After a while, of course, we all got sick of that line. But the dean was right – it is all about choices. And as I get older I’ve become more and more aware how my own choices – good and bad, big or seemingly small – have shaped the unfolding of my life.

To give you one little example, many of my seminary classmates chose to attend General Seminary because of its history, or its style of worship, or particular professors. I chose to attend General Seminary really for one reason – it was an easy commute from Jersey City. But that choice, made with very little reflection or consideration – frankly made with very little discernment - set in motion a chain of events that led me to be standing in this pulpit today.

So, yes, it’s all about choices. And today’s gospel lesson is all about choices, too. The bystanders choose to be skeptical about the miracle right in front of them. I can imagine them squinting their eyes and tapping their finger on their chin and saying, “Wait a second, I bet that’s not even the same person as the blind man who used to sit and beg.” They’ve seen the truth - but they choose not to accept it.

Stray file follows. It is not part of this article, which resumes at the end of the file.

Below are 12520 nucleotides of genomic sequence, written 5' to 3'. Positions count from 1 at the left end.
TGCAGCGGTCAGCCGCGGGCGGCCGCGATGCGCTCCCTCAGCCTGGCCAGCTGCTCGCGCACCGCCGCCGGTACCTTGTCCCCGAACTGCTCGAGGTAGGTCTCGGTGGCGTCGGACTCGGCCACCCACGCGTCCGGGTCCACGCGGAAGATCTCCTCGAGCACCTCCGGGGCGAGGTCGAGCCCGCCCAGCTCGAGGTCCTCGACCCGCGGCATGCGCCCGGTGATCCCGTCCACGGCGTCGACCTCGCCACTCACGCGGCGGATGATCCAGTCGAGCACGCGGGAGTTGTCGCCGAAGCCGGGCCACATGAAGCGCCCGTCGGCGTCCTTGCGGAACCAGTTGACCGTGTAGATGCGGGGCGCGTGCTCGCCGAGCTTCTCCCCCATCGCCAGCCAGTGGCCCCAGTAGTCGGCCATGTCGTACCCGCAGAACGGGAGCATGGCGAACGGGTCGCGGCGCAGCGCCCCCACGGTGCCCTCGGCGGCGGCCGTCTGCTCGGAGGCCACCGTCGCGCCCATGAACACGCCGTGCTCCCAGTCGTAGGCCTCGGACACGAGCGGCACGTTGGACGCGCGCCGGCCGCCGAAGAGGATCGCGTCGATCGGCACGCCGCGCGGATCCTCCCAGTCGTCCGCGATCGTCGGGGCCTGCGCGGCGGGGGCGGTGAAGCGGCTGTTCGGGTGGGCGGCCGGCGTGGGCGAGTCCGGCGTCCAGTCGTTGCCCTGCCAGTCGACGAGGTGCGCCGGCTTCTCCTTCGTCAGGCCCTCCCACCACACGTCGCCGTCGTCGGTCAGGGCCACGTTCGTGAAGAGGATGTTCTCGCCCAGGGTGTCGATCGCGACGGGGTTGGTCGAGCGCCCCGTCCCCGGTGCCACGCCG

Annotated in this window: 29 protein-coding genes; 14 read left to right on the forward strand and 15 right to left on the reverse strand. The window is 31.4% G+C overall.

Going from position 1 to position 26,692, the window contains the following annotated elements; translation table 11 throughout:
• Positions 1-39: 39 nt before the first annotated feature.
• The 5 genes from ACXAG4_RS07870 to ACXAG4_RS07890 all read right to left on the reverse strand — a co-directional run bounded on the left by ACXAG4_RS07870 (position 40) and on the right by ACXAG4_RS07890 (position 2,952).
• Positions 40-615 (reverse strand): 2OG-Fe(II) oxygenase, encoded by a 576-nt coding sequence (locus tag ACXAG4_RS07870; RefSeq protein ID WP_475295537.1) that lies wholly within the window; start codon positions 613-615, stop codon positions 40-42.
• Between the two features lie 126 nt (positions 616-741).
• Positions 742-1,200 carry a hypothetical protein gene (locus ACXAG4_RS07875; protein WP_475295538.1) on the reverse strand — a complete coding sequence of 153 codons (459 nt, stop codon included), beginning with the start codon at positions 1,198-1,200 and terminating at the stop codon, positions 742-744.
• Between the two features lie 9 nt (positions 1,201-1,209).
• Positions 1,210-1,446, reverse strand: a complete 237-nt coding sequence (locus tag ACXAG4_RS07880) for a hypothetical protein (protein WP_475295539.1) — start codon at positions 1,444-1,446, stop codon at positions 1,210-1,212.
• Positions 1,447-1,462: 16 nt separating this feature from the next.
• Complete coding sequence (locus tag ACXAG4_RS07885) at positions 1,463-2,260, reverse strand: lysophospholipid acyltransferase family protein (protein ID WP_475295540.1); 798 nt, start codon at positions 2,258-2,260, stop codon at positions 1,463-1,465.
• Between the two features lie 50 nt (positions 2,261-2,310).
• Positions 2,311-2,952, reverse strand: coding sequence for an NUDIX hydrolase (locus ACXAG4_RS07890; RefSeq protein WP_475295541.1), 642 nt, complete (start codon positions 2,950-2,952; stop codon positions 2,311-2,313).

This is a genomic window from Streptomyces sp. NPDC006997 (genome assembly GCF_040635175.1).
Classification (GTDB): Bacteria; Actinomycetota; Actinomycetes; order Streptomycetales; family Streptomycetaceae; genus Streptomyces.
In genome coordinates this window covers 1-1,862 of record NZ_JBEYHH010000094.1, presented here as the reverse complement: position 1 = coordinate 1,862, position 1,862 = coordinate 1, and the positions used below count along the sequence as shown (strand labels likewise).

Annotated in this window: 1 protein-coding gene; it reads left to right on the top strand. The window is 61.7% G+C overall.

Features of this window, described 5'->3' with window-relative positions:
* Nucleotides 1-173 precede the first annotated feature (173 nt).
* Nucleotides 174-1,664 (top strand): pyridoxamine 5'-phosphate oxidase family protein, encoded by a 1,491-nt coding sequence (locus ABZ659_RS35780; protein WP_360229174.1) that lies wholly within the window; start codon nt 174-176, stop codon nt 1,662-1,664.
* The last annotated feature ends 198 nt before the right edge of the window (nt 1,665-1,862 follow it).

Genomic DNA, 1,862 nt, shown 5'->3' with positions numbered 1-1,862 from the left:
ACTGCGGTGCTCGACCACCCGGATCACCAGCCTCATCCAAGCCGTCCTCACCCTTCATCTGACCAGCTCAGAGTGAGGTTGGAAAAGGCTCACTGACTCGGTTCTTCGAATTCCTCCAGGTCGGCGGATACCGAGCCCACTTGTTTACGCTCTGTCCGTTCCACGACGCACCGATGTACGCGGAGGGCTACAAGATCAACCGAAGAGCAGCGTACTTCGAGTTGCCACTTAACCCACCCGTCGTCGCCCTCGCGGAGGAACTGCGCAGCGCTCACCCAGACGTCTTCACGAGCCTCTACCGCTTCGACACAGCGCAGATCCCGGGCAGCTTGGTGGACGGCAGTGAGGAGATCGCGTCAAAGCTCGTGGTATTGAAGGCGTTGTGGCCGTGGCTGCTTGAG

And there are the blind man’s parents. They acknowledge that it’s their son who used to be blind but now can see – but they’re not quite able to proclaim that it was Jesus who did it. They are reminiscent of Nicodemus – in a very real and personal way they know about Jesus’ power but are not quite ready, at least not yet, to proclaim Jesus in public, in broad daylight.

And there are the Pharisees – who come up with everything they can think of to discredit Jesus. The Pharisees who, because of closed-mindedness and perhaps fear, choose not to accept the miracle right in front of them. The Pharisees – who choose to be blind.

And finally there’s the blind man himself. It’s interesting that he doesn’t ask for anything. When the story begins he’s sitting there minding his own business, trying to eke out a living. But when the miracle happens he chooses to accept it and is unafraid to tell everyone what happened to him. And something else happens to this man blind from birth. By choosing to accept the miracle and to tell his story, his spiritual vision improves. First he says that Jesus is a prophet. Then later he confidently tells the Pharisees that Jesus is from God. And then finally he tells Jesus that he believes that Jesus is the Son of Man. He sees that Jesus is the messiah.

All of the people in today’s gospel made their choice. The followers of Jesus at the end of the First Century made their choice. So, what about us? It’s all about choices.

Obviously, we’ve already chosen to be here this morning. Obviously, we’ve already chosen to make at least some kind of commitment to Jesus. We’ve chosen to make some kind of commitment to the Church.